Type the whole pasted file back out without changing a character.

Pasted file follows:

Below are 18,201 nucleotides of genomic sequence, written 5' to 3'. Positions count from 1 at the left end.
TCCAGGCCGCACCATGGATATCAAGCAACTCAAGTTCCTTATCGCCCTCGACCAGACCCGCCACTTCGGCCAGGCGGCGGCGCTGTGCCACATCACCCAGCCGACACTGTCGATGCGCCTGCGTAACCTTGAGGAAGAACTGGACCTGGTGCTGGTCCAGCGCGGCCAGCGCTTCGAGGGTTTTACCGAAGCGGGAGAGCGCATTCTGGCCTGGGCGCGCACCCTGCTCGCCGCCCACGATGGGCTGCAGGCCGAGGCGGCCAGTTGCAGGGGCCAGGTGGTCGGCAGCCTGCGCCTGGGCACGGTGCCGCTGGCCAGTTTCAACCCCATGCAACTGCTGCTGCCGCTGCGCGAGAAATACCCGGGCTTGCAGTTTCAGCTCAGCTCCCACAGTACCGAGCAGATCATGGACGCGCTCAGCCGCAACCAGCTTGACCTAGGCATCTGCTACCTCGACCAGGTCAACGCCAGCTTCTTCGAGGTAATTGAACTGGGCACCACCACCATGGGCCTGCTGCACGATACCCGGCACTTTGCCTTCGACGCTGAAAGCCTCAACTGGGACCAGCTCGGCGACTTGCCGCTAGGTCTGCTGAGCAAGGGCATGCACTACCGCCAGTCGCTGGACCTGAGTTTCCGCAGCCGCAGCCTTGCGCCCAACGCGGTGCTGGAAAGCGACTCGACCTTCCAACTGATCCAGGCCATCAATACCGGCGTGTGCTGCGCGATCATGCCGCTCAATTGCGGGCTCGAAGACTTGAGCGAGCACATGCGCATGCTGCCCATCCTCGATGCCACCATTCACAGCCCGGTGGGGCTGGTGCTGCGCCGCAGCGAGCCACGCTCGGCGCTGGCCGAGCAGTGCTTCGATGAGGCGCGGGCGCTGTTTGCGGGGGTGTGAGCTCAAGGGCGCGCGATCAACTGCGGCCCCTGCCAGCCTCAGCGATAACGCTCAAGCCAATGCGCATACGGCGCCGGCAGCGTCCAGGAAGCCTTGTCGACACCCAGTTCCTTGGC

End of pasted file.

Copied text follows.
Below are 18,201 nucleotides of genomic sequence, written 5' to 3'. Positions count from 1 at the left end.
TCCAGGCCGCACCATGGATATCAAGCAACTCAAGTTCCTTATCGCCCTCGACCAGACCCGCCACTTCGGCCAGGCGGCGGCGCTGTGCCACATCACCCAGCCGACACTGTCGATGCGCCTGCGTAACCTTGAGGAAGAACTGGACCTGGTGCTGGTCCAGCGCGGCCAGCGCTTCGAGGGTTTTACCGAAGCGGGAGAGCGCATTCTGGCCTGGGCGCGCACCCTGCTCGCCGCCCACGATGGGCTGCAGGCCGAGGCGGCCAGTTGCAGGGGCCAGGTGGTCGGCAGCCTGCGCCTGGGCACGGTGCCGCTGGCCAGTTTCAACCCCATGCAACTGCTGCTGCCGCTGCGCGAGAAATACCCGGGCTTGCAGTTTCAGCTCAGCTCCCACAGTACCGAGCAGATCATGGACGCGCTCAGCCGCAACCAGCTTGACCTAGGCATCTGCTACCTCGACCAGGTCAACGCCAGCTTCTTCGAGGTAATTGAACTGGGCACCACCACCATGGGCCTGCTGCACGATACCCGGCACTTTGCCTTCGACGCTGAAAGCCTCAACTGGGACCAGCTCGGCGACTTGCCGCTAGGTCTGCTGAGCAAGGGCATGCACTACCGCCAGTCGCTGGACCTGAGTTTCCGCAGCCGCAGCCTTGCGCCCAACGCGGTGCTGGAAAGCGACTCGACCTTCCAACTGATCCAGGCCATCAATACCGGCGTGTGCTGCGCGATCATGCCGCTCAATTGCGGGCTCGAAGACTTGAGCGAGCACATGCGCATGCTGCCCATCCTCGATGCCACCATTCACAGCCCGGTGGGGCTGGTGCTGCGCCGCAGCGAGCCACGCTCGGCGCTGGCCGAGCAGTGCTTCGATGAGGCGCGGGCGCTGTTTGCGGGGGTGTGAGCTCAAGGGCGCGCGATCAACTGCGGCCCCTGCCAGCCTCAGCGATAACGCTCAAGCCAATGCGCATACGGCGCCGGCAGCGTCCAGGAAGCCTTGTCGACACCCAGTTCCTTGGC